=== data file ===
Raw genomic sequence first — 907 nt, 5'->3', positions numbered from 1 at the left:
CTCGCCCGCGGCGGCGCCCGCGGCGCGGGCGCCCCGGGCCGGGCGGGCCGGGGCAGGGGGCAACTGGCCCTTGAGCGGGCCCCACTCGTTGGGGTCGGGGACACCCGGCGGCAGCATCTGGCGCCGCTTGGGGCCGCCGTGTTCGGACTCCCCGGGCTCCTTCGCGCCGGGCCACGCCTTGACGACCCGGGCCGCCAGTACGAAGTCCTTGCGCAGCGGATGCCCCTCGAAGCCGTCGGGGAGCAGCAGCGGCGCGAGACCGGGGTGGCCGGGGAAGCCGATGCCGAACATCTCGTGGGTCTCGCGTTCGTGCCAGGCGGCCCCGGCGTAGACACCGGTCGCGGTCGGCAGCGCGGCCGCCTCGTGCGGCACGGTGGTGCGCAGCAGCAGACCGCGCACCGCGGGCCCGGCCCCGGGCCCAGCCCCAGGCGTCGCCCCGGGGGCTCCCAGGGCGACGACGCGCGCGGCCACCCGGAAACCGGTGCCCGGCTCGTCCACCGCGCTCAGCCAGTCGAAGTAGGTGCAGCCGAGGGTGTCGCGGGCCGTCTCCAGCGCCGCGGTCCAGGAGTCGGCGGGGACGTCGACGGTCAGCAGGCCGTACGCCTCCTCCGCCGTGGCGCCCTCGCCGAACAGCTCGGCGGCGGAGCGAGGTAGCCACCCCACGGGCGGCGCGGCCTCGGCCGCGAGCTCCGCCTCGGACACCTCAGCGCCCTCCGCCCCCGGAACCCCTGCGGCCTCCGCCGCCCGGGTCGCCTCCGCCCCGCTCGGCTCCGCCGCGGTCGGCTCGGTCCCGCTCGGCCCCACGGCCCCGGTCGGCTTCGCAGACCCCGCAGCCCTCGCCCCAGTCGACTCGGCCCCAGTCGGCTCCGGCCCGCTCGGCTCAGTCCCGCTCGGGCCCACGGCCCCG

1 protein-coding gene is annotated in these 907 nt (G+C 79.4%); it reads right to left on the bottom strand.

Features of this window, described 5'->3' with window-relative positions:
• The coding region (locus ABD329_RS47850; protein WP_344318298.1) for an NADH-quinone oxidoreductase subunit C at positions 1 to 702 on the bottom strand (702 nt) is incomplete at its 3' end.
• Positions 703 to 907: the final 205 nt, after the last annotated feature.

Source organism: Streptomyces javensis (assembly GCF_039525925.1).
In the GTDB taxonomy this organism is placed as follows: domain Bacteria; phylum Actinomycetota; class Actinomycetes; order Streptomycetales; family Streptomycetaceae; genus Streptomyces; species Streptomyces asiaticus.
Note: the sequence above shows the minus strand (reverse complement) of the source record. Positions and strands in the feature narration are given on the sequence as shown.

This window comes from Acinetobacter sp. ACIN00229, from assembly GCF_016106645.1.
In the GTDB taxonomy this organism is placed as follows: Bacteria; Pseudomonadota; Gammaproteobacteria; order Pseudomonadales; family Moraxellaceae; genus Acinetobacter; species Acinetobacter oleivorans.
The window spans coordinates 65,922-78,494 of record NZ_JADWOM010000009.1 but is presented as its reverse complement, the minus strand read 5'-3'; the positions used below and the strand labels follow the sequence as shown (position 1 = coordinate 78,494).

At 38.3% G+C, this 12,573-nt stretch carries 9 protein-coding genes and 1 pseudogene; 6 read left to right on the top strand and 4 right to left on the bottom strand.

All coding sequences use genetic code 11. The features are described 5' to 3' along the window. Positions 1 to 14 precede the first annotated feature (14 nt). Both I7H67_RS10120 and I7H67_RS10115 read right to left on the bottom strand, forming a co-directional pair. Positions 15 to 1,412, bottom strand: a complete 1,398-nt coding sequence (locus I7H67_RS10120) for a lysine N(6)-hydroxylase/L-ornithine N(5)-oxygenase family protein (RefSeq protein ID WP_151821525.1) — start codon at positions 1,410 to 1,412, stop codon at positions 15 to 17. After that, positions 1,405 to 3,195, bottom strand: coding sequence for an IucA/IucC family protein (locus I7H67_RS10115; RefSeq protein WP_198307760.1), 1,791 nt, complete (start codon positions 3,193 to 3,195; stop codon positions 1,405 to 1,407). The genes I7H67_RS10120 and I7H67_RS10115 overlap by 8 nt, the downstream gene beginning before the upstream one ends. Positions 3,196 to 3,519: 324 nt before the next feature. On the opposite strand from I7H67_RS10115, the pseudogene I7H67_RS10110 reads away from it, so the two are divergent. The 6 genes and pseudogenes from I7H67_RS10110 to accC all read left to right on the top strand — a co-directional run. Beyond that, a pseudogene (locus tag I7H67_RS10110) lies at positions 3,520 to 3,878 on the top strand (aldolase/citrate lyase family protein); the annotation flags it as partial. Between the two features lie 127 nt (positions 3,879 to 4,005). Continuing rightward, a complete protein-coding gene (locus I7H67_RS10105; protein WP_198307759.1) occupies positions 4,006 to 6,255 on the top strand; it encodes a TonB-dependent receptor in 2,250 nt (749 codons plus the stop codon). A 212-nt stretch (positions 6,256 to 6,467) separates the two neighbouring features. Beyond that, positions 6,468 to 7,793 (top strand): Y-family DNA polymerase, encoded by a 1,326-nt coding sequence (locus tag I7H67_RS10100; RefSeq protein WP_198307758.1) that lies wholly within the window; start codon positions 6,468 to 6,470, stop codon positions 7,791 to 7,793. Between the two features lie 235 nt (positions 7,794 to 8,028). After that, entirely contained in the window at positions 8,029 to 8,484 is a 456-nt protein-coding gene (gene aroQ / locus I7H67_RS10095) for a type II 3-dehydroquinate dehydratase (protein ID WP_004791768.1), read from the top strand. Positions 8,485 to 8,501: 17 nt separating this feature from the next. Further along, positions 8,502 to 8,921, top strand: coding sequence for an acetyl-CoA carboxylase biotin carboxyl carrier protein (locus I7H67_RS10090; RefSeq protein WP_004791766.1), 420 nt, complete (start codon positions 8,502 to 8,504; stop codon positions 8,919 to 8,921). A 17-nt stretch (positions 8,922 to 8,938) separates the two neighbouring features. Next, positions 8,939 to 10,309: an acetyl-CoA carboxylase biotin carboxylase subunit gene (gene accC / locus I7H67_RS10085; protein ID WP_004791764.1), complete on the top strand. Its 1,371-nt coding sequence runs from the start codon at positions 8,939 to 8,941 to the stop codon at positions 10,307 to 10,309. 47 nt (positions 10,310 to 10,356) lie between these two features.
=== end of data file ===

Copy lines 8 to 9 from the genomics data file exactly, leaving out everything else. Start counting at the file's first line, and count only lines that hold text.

In the GTDB taxonomy this organism is placed as follows: domain Bacteria; phylum Actinomycetota; class Actinomycetes; order Streptomycetales; family Streptomycetaceae; genus Streptomyces; species Streptomyces asiaticus.
Note: the sequence above shows the minus strand (reverse complement) of the source record. Positions and strands in the feature narration are given on the sequence as shown.